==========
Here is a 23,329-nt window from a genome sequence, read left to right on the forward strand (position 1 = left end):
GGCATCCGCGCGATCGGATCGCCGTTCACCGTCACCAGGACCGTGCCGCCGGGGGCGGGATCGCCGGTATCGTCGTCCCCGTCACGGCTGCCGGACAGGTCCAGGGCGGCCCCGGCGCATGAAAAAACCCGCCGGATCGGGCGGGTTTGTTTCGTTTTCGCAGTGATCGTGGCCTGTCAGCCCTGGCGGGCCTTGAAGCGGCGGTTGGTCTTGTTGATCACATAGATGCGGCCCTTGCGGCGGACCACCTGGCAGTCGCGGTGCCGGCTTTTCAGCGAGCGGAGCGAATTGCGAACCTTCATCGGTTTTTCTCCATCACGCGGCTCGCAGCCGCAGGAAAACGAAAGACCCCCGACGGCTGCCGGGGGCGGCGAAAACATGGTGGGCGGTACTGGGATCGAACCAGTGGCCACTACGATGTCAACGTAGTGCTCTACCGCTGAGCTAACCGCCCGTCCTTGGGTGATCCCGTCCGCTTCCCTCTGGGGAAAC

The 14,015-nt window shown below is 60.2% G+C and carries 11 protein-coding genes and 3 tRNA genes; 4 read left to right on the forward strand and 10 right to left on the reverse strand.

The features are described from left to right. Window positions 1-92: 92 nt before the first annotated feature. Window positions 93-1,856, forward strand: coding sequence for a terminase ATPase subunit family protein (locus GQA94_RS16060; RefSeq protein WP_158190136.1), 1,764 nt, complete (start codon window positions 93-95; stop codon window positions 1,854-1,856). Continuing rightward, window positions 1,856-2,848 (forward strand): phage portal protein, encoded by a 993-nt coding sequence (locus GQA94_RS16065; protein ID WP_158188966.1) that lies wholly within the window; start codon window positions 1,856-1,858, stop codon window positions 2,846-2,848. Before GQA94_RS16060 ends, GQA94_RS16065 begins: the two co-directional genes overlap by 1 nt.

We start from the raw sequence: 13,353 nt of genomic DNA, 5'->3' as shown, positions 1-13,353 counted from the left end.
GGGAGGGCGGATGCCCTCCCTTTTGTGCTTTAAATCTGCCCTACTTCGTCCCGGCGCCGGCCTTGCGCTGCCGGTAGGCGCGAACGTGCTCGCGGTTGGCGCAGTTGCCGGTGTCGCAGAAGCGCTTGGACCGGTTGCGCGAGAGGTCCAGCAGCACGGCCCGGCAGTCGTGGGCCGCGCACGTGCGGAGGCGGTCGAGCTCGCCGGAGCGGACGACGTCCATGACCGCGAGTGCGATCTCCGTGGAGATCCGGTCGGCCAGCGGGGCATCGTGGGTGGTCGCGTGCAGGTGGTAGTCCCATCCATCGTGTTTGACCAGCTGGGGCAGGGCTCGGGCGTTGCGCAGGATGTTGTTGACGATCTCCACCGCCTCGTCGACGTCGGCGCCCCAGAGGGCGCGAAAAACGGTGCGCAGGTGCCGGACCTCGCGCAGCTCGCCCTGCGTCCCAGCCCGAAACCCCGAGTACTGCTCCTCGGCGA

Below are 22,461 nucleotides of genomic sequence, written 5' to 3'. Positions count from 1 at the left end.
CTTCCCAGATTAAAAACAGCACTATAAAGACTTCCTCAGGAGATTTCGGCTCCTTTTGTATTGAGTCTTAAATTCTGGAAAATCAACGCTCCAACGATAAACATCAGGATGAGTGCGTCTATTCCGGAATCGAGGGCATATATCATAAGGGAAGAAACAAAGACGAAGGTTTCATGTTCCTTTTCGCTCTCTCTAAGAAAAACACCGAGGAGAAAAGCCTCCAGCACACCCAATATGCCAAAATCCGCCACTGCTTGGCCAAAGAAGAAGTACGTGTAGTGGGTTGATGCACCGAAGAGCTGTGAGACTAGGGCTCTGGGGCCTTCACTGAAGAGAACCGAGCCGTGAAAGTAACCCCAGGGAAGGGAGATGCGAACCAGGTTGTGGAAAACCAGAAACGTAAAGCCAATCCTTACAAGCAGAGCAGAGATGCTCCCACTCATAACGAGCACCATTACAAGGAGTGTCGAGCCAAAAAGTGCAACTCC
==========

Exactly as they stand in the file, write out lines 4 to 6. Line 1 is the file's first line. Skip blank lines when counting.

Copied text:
The features are described from left to right. Window positions 1-92: 92 nt before the first annotated feature. Window positions 93-1,856, forward strand: coding sequence for a terminase ATPase subunit family protein (locus GQA94_RS16060; RefSeq protein WP_158190136.1), 1,764 nt, complete (start codon window positions 93-95; stop codon window positions 1,854-1,856). Continuing rightward, window positions 1,856-2,848 (forward strand): phage portal protein, encoded by a 993-nt coding sequence (locus GQA94_RS16065; protein ID WP_158188966.1) that lies wholly within the window; start codon window positions 1,856-1,858, stop codon window positions 2,846-2,848. Before GQA94_RS16060 ends, GQA94_RS16065 begins: the two co-directional genes overlap by 1 nt.

We start from the raw sequence: 13,353 nt of genomic DNA, 5'->3' as shown, positions 1-13,353 counted from the left end.
GGGAGGGCGGATGCCCTCCCTTTTGTGCTTTAAATCTGCCCTACTTCGTCCCGGCGCCGGCCTTGCGCTGCCGGTAGGCGCGAACGTGCTCGCGGTTGGCGCAGTTGCCGGTGTCGCAGAAGCGCTTGGACCGGTTGCGCGAGAGGTCCAGCAGCACGGCCCGGCAGTCGTGGGCCGCGCACGTGCGGAGGCGGTCGAGCTCGCCGGAGCGGACGACGTCCATGACCGCGAGTGCGATCTCCGTGGAGATCCGGTCGGCCAGCGGGGCATCGTGGGTGGTCGCGTGCAGGTGGTAGTCCCATCCATCGTGTTTGACCAGCTGGGGCAGGGCTCGGGCGTTGCGCAGGATGTTGTTGACGATCTCCACCGCCTCGTCGACGTCGGCGCCCCAGAGGGCGCGAAAAACGGTGCGCAGGTGCCGGACCTCGCGCAGCTCGCCCTGCGTCCCAGCCCGAAACCCCGAGTACTGCTCCTCGGCGA